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Medical Professional Salute: Jackie Dean



Jackie Dean – Shelbyville, Tennessee

TELL US YOUR NAME AND WHERE YOU ARE FROM?
My name is Jackie Dean and grew up in Raleigh, North Carolina and moved to Shelbyville in 2015.

WHERE DO YOU WORK?
I work at Tennova-Shelbyville.

WHAT DOES YOUR JOB ENTAIL? TELL US ABOUT A TYPICAL DAY FOR YOU.
Being a nurse on the front lines is hard no doubt, but more rewarding than anything. A typical day consists of direct patient care, directing flow of the patients in and out of the ER, team work with my colleagues and mitigating problems within the department. The ins and outs of the job are demanding both mentally and physically, but the generally rewarding nature of the job is worth it each time I clock out.

HOW HAS THE CORONAVIRUS AFFECTED YOUR JOB?
Every healthcare worker can say that their job and home life has been affected by COVID-19, but I can honestly say we have to make the best of the situation; we are all in this together. We have seen a decline in patients over the last few weeks, which means people are heeding the warnings of the CDC and staying at home, calling their primary care providers or calling the TN Department of Health for advice. As always, the hospital is here to serve the needs of the community and we will continue to do just that to the best of our abilities – our doors are never closed to those in need of care. Shelbyville is an amazing place full of people that ban together in times of need, not only for the Walking Horse industry, but for the community as a whole.

HOW LONG HAVE YOU BEEN IN THE HORSE BUSINESS AND/OR HOW ARE YOU RELATED TO THE TENNESSEE WALKING HORSE INDUSTRY?
I have been involved in Walking Horses since I was about 12. I got my first TWH as my 4-H horse and it seemed to spiral from there. I was blessed to make the journey to Tennessee with my once in a lifetime horse, Spirit’s Pushy. As a frequent visitor of the winner's circle she has carried me to more blue ribbons than I could have imagined. I always say she’s nothing super special, but she’s super special to me.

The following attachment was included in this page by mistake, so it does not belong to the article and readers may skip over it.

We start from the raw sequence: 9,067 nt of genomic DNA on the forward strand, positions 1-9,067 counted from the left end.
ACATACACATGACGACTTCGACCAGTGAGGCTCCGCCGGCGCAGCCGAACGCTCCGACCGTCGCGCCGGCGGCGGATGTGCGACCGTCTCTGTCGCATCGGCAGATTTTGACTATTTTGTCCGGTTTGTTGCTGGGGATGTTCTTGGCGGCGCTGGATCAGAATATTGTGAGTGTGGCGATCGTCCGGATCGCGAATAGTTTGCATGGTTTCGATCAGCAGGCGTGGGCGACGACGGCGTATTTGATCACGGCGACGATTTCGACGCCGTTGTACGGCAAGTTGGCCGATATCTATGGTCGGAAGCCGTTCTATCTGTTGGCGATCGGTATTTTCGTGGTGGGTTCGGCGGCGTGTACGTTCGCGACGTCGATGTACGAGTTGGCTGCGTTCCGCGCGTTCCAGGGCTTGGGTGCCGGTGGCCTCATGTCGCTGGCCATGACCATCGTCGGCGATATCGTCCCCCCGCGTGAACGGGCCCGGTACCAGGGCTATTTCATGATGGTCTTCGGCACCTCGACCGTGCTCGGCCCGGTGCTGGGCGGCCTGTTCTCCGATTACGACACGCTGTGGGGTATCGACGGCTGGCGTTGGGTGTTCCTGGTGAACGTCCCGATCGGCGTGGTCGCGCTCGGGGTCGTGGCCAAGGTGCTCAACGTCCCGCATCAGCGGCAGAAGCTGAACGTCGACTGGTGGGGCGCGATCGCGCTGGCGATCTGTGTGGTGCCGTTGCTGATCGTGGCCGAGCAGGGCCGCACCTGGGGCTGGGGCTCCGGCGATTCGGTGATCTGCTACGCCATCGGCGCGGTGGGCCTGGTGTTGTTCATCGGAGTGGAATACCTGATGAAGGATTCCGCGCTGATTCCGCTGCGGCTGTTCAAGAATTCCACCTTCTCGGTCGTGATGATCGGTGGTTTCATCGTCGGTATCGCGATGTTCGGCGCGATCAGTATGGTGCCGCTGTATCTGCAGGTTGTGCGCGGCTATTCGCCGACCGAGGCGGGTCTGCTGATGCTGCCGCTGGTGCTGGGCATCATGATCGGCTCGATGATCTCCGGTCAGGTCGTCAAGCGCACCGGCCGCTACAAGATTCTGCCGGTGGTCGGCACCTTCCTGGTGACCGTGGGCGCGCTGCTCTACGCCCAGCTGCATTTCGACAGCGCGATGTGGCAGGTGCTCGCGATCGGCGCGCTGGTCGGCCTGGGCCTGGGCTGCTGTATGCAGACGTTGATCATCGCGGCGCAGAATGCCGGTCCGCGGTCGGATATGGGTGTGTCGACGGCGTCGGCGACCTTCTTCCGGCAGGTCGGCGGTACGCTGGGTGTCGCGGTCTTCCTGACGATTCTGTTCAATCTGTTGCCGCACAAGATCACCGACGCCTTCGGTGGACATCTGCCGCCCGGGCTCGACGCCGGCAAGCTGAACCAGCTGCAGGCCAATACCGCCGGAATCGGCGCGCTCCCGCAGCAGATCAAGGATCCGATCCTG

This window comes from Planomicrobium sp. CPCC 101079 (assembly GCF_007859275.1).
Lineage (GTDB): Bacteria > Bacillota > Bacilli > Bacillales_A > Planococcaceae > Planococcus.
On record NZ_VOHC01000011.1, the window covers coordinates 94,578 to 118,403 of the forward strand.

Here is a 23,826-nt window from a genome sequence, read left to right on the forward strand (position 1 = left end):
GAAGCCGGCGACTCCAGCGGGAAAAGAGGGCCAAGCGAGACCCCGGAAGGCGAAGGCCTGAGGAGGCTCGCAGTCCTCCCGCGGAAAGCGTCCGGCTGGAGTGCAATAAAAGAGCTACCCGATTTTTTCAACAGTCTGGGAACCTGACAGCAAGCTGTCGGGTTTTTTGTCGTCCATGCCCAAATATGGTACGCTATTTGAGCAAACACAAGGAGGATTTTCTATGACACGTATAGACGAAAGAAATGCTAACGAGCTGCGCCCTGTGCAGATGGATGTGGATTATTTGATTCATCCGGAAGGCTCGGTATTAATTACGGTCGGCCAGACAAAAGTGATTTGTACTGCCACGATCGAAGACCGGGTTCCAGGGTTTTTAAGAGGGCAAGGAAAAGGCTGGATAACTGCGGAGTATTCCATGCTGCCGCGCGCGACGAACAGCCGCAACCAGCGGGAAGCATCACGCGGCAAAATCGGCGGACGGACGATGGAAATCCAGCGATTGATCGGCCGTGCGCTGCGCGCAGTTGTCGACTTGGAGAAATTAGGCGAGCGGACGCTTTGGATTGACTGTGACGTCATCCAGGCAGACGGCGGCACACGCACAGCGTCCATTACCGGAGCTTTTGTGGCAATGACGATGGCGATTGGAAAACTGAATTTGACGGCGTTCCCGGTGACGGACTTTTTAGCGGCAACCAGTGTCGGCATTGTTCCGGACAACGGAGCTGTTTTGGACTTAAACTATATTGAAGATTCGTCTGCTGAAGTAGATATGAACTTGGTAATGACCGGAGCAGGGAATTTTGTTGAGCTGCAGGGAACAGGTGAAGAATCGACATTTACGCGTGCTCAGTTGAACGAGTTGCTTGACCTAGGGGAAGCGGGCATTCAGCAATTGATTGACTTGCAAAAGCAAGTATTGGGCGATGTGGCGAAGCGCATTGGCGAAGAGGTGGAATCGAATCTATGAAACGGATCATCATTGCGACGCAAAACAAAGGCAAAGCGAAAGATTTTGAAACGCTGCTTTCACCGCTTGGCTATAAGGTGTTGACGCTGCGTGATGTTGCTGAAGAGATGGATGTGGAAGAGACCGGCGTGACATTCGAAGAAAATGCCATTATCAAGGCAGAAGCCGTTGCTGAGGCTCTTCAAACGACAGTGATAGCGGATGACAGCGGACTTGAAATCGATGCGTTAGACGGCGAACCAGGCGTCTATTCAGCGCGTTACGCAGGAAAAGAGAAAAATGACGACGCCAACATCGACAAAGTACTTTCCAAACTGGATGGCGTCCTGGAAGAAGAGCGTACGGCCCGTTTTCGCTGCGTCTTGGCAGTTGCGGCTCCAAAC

DO YOU CURRENTLY HAVE HORSES IN TRAINING AND IF SO WHO ARE THEY AND WHO IS YOUR TRAINER?
Ruby Sue resides at Stonewall Farm where she will probably live out her days as I couldn’t ask for better friends and caregivers for her! I am also excited about my two-year-old “Squiggy” who we were able to raise on the farm and watch grow up. I am hoping to show her this year at the International in Murfreesboro.

TELL US ABOUT A SPECIAL HORSE RELATED MEMORY WHETHER IN THE RING, ON THE TRAIL OR AT THE BARN?
My favorite memory so far would have to be winning the preliminary junior trail pleasure class on I’m Thunderstruck at the Celebration last year. Of course the world grand championship class was a dream come true, but the preliminary class brought the initial excitement and all of our friends to the side lines. All that we had been working towards all year had paid off. I can’t describe the anticipation waiting in the lineup and finally hearing your number called – maybe on the verge of passing out would be a good description!

DO YOU HAVE ANY PERSONAL WORDS OF ENCOURAGEMENT THAT YOU WOULD LIKE TO PASS ALONG TO YOUR FRIENDS AND FAMILY IN THE HORSE INDUSTRY?
From a front line health care worker, my words of advice are to listen to the medical professionals who are giving up to date advice and following CDC guidelines. Be an example for your family and friends during this time. Heed any advice about social distancing you hear and encourage others to do the same. Our country will return back to normal, but not without your help. You may feel you play a small part, but your role is bigger than that. Each day you stay at home, social distance or even self-quarantine if you feel you are sick, is another day we don’t have to conserve our resources and re-use protective equipment. Across the nation hospitals are conserving PPE and we have done the same. I am thankful to work in a facility and within a community that cherishes the front line worker and puts their efforts towards our safety.

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